Crime Boss: Rockay City Review - Screenshot 1 of 4

If you've ever watched Michael Mann's sublime 90's crime caper Heat, and specifically the famous heist scene within it that ends in a prolonged running gun battle down the streets of LA, you'll know the exact tone and flavour that Czech developer INGAME STUDIOS was hoping to nail with Crime Boss Rockay City.

This Payday clone, in which you and a bunch of buddies - or AI bots - perform what should be super-stylish robberies, has put all of its hopes - and seemingly an absolute ton of cash - into nailing this cool and edgy vibe from another era. It should work, it could work, we desperately want it to work! However, this is one heist that ends in a messy bloodbath before its crew has had time to pull on their ski-masks.

Crime Boss Rockay City absolutely knows it's bad too, you can tell by how it so desperately frontloads all of its (incredible) star power and its killer soundtrack into the opening minutes of the game. Within moments of booting into this one you've met flashy video game versions of Michael Madsen, Kim Basinger, Vanilla Ice, Chuck Norris, Danny Glover (our favourite of all the Dannys) and Michael Rooker. You've taken part in a daylight shootout against police and SWAT units as ICE-T's 1992 classic Bodycount's in The House blasts away in the background. It doesn't look half bad in places either and, for a brief window in those opening moments you may just find yourself thinking you've got your hands on a certified banger.

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It's a window that's violently shut closed on your hopeful little fingers almost immediately though. A quick fumble around the three uninspired gameplay modes on offer here reveals a terribly basic and hackneyed co-op shooter that's got all dressed up into its best 90s gear and then fallen asleep on the way to the party. We kicked off our time with this one by jumping into the single-player story campaign, Baker's Battle, an incredibly messy - almost nonsensical - set of bland missions that attempt to dazzle you with their star power whilst frogmarching you through small, linear maps packed full of insta-spawning dullard enemies who make a beeline for your position with zero tactical nous.

The actual gunplay here is excruciatingly bad. Weapons are limp and forgettable, with shots failing to give any sort of satisfying feedback or response as they connect. AI bots stand around and wait, run straight into fire and make a nuisance of themselves, and the dialogue...well, deary me, the dialogue. We're not sure how much INGAME STUDIOS forked out for all of these movie stars but when you've got them reading dialogue this embarrassing it perhaps would have been a better idea to invest in some writers who didn't think that throwing a bunch of lame cuss words into every single sentence makes things edgy and cool.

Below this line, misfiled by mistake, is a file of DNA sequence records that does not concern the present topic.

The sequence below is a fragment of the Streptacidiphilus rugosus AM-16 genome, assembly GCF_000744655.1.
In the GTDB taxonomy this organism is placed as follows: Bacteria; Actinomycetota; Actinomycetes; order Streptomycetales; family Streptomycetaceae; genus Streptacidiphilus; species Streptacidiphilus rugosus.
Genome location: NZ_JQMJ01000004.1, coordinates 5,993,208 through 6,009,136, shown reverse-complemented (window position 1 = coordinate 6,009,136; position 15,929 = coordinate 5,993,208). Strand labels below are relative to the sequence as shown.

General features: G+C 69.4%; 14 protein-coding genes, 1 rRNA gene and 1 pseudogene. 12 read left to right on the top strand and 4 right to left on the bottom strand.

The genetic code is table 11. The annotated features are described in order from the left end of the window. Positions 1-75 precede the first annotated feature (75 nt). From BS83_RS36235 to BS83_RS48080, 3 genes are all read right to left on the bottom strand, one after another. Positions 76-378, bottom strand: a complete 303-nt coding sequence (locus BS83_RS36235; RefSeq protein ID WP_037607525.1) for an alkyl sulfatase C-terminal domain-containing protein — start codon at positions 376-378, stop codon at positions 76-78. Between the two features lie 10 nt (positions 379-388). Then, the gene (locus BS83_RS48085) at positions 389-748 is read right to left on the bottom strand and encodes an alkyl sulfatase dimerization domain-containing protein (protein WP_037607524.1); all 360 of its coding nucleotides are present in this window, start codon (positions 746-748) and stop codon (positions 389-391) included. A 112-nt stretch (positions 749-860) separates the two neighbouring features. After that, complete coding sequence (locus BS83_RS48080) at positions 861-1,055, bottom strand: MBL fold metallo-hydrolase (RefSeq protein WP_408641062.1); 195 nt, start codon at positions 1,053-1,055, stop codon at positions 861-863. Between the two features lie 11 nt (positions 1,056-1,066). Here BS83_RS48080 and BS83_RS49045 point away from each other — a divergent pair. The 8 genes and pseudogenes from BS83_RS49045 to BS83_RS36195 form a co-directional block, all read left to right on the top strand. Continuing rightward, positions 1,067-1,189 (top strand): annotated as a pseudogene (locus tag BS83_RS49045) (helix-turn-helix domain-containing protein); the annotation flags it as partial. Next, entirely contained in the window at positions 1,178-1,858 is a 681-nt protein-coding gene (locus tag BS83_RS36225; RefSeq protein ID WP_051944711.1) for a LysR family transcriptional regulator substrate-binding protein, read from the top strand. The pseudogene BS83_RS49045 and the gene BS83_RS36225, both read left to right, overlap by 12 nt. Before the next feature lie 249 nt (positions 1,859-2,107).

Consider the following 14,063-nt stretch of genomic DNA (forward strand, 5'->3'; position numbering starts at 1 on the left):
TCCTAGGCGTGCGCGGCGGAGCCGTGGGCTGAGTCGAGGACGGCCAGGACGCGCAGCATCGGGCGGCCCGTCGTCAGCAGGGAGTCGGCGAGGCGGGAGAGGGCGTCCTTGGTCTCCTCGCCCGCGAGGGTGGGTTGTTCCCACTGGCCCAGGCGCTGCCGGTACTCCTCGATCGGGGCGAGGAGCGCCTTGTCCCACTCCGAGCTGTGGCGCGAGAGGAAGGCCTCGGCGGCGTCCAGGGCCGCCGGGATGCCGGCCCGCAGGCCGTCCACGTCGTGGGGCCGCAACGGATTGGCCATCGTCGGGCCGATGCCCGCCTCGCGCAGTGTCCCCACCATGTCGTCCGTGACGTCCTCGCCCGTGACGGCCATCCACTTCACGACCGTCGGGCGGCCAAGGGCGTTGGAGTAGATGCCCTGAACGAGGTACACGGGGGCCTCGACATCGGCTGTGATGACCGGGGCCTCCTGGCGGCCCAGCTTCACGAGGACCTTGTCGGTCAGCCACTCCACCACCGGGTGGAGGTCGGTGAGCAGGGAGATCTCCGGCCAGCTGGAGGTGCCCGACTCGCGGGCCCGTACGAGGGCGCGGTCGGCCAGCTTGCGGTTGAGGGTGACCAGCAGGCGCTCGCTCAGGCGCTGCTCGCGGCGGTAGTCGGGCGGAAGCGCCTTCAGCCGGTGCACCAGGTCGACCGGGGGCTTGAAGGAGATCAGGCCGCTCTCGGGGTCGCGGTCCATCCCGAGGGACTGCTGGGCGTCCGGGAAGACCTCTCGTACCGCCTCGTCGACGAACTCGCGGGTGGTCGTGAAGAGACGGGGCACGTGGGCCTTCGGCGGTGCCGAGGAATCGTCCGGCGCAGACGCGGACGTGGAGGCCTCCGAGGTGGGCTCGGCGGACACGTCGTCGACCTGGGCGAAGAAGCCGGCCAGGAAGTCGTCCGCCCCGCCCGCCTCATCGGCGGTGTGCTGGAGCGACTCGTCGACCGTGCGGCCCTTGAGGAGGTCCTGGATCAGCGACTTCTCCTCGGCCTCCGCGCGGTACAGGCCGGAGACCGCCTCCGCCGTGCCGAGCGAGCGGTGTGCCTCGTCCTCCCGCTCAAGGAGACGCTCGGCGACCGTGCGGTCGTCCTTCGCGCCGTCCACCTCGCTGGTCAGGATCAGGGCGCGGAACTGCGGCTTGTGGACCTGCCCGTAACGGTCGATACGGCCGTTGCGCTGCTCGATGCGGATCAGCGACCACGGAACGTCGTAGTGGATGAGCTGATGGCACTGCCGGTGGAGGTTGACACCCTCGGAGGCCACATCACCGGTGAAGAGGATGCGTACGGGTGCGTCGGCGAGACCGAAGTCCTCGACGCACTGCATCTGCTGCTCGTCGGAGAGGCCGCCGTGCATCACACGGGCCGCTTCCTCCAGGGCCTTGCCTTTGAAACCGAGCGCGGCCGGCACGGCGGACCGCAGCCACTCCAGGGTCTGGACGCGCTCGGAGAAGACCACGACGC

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Moving on from that terrible solo mode and you get two weak co-operative efforts that do little more than throw you into the exact same scenarios and maps you've played through in Baker's Battle and, with weapons, action and AI as bad as what's here, it's almost impossible to drum up any sort of fun, regardless of whether or not you've recruited some eager pals to help out. There's just no joy to be had in such a sloppy, old-fashioned and bland shooter. That's really the bottom line here. The core of this game is weak and no amount of Michael Madsen, Kim Basinger or Vanilla bloody Ice is going to fix that.

There are a few fleeting moments where you can almost see something better. There are crumbs of a somewhat decent game along the way. Launching into heists you can't help but feel a little enthused, you're about to do a cool Michael Mann-style robbery. This should be awesome. Let's get it right, let's do this with style to spare you think, let's be stealthy, take out the cameras, tie up the guards, slink past witnesses, shut down the surveillance room, pull off this robbery like the absolute De Niros we are. That's what should happen, that's what the game is aiming for. However, without fail, heists deteriorate into a shambles because of bugs - oh hey, that cop just spotted me through a brick wall! - and shoddy mechanics. Nothing ever manages to get into a decent flow and you end up shooting through an endless barrage of dullard cops and SWAT units as you try to flee the scene of yet another mess.

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We could go on, there are so many issues here, but let's keep it short and sweet. Crime Boss Rockay City is a terrible videogame, it's an experience has virtually no redeeming features. Its misuse of a stellar cast is cringe-inducing, its dialogue comes across as having been written by a 13 year old who's just discovered bad language, and all of its game mechanics, from shooting to stealth to co-operative aspects and narrative setup are less than half-baked. We're giving it some points for the soundtrack and some nice digital recreations of a few of our favourite movie stars and ending this review with a recommendation that you play any other co-op shooter you can find. Do not be fooled by the flashy flashy bling bling, there's nothing but misery and disappointment here.


Crime Boss: Rockay City is a star-studded shambles, a dull and basic co-op shooter that's the very definition of all mouth and no trousers. Desperate attempts to dazzle with Hollywood movie stars, and an admittedly sweet soundtrack, they can't long hide the fact that the actual gameplay here; the shooting, the heists, the campaign and co-op action are janky, dated and bland beyond belief. If you're looking for a co-op shooter, we suggest you play literally any other game you can get your hands on, because what's here is a cynical and almost staggeringly poor mess.